Category Archives: Health

Seniors’ Care Homes in Need of Care

With 70% of South Island residential homes rated medium or high risk, will the Ombudsperson’s report, new regulations from government, and more frequent inspections be enough to prevent the deepening crisis in seniors’ care?


Released a week before Christmas, the BC Ombudsperson’s first of two reports on the care of seniors made a brief splash in the media before drowning under the deluge of feel-good holiday fare. That was unfortunate, because Ombudsperson Kim Carter’s report, entitled The Best of Care: Getting it Right for Seniors in British Columbia (Part 1), discusses three key issues and reveals fundamental problems in seniors care and the provincial government’s reticence to address those problems.

In previous Focus articles (see “Who Has the Right to Control Your Life?” January 2009 and “Surviving the Borg,” March 2009), it became clear that seniors could far too easily and unscientifically be declared “incapable,” “incompetent” or “mentally ill” under BC’s archaic and draconian Patients Property Act or Mental Health Act, and instantly lose all of their rights. This opened the door to a variety of ills, including medical maltreatment, abuse from staff or family members, and care homes being unresponsive to complaints. Basically, as long as seniors’ rights weren’t strong, not much institutional will or political pressure to address their concerns could be generated.

A rescue plan lay in the wings, though: A modernized Adult Guardianship Act, many years in the making with stakeholders and already passed third reading in the legislature, would replace the Patients Property Act, and provide seniors in different circumstances with a much more variegated set of powers, rights and options.

Unfortunately, as Public Guardian and Trustee Jay Chalke, Q.C. laments in his latest annual report, that “long overdue” legislative change has been postponed indefinitely by the BC Liberals, supposedly “because of economic conditions.”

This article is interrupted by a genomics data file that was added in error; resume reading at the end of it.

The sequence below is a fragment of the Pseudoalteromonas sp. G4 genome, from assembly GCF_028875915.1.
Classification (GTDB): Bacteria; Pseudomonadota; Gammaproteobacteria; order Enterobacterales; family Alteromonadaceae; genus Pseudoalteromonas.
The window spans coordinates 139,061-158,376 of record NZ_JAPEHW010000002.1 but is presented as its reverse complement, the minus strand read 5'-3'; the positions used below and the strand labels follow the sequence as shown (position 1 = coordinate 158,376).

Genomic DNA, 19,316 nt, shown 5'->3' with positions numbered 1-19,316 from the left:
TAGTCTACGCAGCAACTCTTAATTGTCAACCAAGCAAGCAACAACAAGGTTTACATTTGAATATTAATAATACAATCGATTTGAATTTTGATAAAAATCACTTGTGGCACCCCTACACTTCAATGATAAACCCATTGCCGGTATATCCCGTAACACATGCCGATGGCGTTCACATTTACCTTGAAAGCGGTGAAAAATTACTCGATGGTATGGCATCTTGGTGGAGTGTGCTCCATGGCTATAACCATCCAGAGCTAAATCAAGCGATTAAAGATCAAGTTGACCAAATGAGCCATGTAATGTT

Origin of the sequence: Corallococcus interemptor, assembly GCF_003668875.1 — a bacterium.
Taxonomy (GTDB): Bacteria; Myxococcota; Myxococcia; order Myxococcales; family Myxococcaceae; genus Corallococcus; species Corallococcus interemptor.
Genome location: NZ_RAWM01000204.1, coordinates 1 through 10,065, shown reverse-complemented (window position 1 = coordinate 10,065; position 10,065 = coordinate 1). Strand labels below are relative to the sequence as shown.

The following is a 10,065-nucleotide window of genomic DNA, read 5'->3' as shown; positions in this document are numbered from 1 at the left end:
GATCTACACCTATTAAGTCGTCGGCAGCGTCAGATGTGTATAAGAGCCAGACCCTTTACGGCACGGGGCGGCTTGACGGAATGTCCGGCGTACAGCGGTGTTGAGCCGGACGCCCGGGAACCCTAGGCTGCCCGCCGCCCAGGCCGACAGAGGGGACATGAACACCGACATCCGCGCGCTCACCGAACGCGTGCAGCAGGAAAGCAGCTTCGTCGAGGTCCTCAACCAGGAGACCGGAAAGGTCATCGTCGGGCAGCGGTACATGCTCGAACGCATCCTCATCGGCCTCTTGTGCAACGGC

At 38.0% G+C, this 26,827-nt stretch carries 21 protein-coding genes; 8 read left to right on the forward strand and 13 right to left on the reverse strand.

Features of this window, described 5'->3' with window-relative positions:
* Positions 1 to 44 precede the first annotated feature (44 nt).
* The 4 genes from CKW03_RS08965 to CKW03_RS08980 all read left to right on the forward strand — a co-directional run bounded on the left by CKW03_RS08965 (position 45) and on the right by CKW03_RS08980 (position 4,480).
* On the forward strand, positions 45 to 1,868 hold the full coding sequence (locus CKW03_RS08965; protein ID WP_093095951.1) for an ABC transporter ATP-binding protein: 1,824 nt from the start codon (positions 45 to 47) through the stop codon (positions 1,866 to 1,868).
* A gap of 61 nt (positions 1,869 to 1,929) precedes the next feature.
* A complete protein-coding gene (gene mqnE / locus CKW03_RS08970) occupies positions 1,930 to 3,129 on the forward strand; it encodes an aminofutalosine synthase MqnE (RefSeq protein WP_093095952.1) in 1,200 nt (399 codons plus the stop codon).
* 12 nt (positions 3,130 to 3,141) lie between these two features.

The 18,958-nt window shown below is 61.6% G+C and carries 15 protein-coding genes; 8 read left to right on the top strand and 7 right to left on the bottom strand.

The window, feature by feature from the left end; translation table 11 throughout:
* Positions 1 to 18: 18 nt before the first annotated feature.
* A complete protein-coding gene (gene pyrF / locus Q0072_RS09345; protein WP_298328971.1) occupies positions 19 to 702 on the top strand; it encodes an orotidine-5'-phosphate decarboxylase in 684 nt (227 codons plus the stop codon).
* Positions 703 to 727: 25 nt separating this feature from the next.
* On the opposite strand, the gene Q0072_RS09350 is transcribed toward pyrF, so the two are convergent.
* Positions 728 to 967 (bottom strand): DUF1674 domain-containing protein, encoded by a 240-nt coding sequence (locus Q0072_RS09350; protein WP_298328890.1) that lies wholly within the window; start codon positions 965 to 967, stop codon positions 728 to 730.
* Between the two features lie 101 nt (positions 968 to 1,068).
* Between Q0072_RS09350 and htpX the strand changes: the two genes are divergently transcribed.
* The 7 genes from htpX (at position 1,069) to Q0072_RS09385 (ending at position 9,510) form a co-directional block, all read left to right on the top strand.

In that context, it’s not surprising that the Ombudsperson would issue early–with a special sense of urgency–a preliminary list of findings and recommendations on seniors care which spotlights the rights of people she describes as “the most frail and vulnerable” of all seniors: those in residential homes. Continue reading

Surviving the Borg

More stories pour in about the crisis in our residential care homes.

No article I’ve written for Focus has provoked so many impassioned calls, emails, posts to my website, and interceptions in the street than my feature about long term care of the elderly (“Who has the Right to Control Your Life?“, January).

Many relatives of seniors said the stories of deteriorating conditions in care homes and people being unfairly stripped of their rights reflected their own experiences. “On Christmas Eve in 2006, my mother was abducted,” described one woman. “[They began] transferring her to different nursing facilities where they were drugging her with so many drugs that she could not lift up her own head…”

Another wrote, “[S]taff have frequently written reports itemizing problems, and the numerous reports are consistently ignored. Continuing issues such as filth-still there; toileting-constant struggle; activities-not very many that actually engage people…”

For these people, seeing the issues publicly aired was heartening.

But many frontline care attendants accused me of being negligently selective in my examples and grossly unfair to them. Continue reading

Disaster for Sale, 15% Reduced!

I was contemplating how to stay healthy while preventing environmental catastrophe, as I’m wont to do these days. The bus to the ferry stopped next to a billboard. It was a bad omen, fitting for the times.

Nestle, the world’s largest bottled water seller (owning Perrier, S. Pelligrino, Vittel etc) wanted me to know about their “Eco-shape” bottle for Pure Life water. It uses 15% less plastic than some water bottles. A whopping 15%! Nestle added that this 15% less waste allows each of us consumers to positively “make a difference” in the world. (In U.S. ads it’s 30% — those bigger Texan bottles?)

Unfortunately, widely-publicized research has been reminding us recently of the enormous waste, pollution and carbon emissions bottled water production and distribution generate, even while most North Americans can access cheap, safe, efficient public water supplies. Also, bottled water cleanliness is spotty, and recycling of plastic bottles is itself messy and inefficient.

So, from where I was sitting, the most remarkable facet of this ad campaign was that Nestle could run it without fear of being openly mocked throughout our media. Apparently, the corporate ad executives and expert package designers who daily take the pulse of the masses know something: Despite our awareness of the depth and breadth of the environmental and health crises we’re facing, we’re still eager to swallow inane sales pitches and flimsy quick-fixes hook, line and sinker.

Why? Continue reading